One More Ride is a melancholy start to a concert but does give way to Standing on the Inside and The Miracle Song, with the latter not performed in 2012 when I saw Sedaka at the Royal Albert Hall the first time, if memory serves me correctly.  Again, this lush sweeping melody is sung beautifully.  Sure, a couple of melody notes are changed to allow for a slightly narrower vocal range, but essentially nothing has changed.

The run of early hits was given more attention this time around.  I seem to recall that some were abridged back in 2012, but not only were they sung with in full tonight, and with particular attention, Oh Carol even got an encore.  Likewise, Where the Boys Are gets a full and passionate outing, with no apologies from the singer for the performance of what was essentially a woman’s song, and it was all done far less self-consciously than on the aforementioned 1977 LP.  Tonight, alas, there was no I Go Ape, or, indeed, the slow version of Breaking Up Is Hard to Do, but when you’ve written 600 songs (that’s ten a year in a 60 year career!), you can’t do them all.

Despite his permanently cheerful demeanour and good humour, I prefer my Neil Sedaka singing about lost love, desolation and missed opportunities.  The Hungry Years is still the saddest song I know, Solitaire is still devastatingand Going Nowhere makes me bawl like a baby each time I hear it.  It was good too hear Superbird, too, another song of innocence lost – and, in a twist, regained.  Cheerful Neil also put in an appearance as he shimmied around the stage to Do You Remember in a slightly absurd, but disarming, fashion.  Sedaka takes his songs and his craft seriously, but not always himself.

But that also has its downsides.  That happy demeanour and self-deprecating humour also means that he isn’t always taken as seriously as he should be.  One can only wonder why this genius of songwriting hasn’t been rediscovered by the hip, cool cats of the student crowd.  Are there any more fitting songs for 2017 than Going Nowhere or The Immigrant?  One can only feel that so many people are missing out.  Oh, to see Sedaka at Glastonbury in the legends slot. And in that rock ‘n’ roll hall of fame.  Why he isn’t there is anybody’s guess.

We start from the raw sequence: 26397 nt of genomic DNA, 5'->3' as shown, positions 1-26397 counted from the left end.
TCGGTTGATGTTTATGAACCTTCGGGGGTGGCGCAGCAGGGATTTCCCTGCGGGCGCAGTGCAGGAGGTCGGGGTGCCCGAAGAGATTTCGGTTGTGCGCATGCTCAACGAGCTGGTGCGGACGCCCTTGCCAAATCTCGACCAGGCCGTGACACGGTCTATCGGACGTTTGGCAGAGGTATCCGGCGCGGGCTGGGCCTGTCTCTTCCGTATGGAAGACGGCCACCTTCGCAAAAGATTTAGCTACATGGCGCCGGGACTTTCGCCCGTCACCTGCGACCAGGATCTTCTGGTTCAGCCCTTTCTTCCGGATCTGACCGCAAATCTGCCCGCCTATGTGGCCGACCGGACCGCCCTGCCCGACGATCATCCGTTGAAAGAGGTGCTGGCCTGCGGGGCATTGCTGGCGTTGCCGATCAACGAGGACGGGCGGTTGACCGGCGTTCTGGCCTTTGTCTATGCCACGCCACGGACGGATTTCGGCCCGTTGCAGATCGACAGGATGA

Neil was on stage for 105 minutes, and performed well over two dozen songs.  Just him and his piano.  The connection with the audience was instant, and he held us in the palm of his hands all evening.  Faults?  Not really, although it would be nice if there was more time to explore some of the darker recesses of the back catalogue.  There are dozens of songs that are hidden away, and I for one would love to hear Stephen, My World Keeps Getting Smaller EverydayIs Anybody Going to Miss YouLonely Nights, or The Leaving Game – a song that should have been a hit, but was wasted as the B-side of Amarillo.   But you can only sing so much in one night.

It is almost criminal how much of the back catalogue is out of print, and never released on CD, and it is something that needs to be put right.  Albums such as Neil Sedaka and SongsIn the PocketA Song, All You Need is the Music, Neil Sedaka Now, and Come See About Me are all more than deserving of a CD release.

What perhaps is really needed is a definitive career-spanning boxed set, but Sedaka greatest hits packages of the past suggest that the various labels are unable or unwilling to work together, with (albeit very good) remakes of the 50s and 60s hits more often than not replacing the originals in recent years.  Here’s hoping that boxed set might eventually happen, collecting not only the hits but the multitude of other great songs that have been on albums and now are, perhaps temporarily, forgotten.  Until then, Sedaka will continue to do what he does best, entertaining audience with his remarkable catalogue of songs.  There was a suggestion on a TV show appearance a couple of weeks ago that this might be the last UK tour.  Going by the strength of the voice last night (much stronger than on the TV shows a fortnight ago, I might add), I wouldn’t be surprised if he returned for another ride on that merry-go-round – after all playing The Leaving Game isn’t easy.

Postscript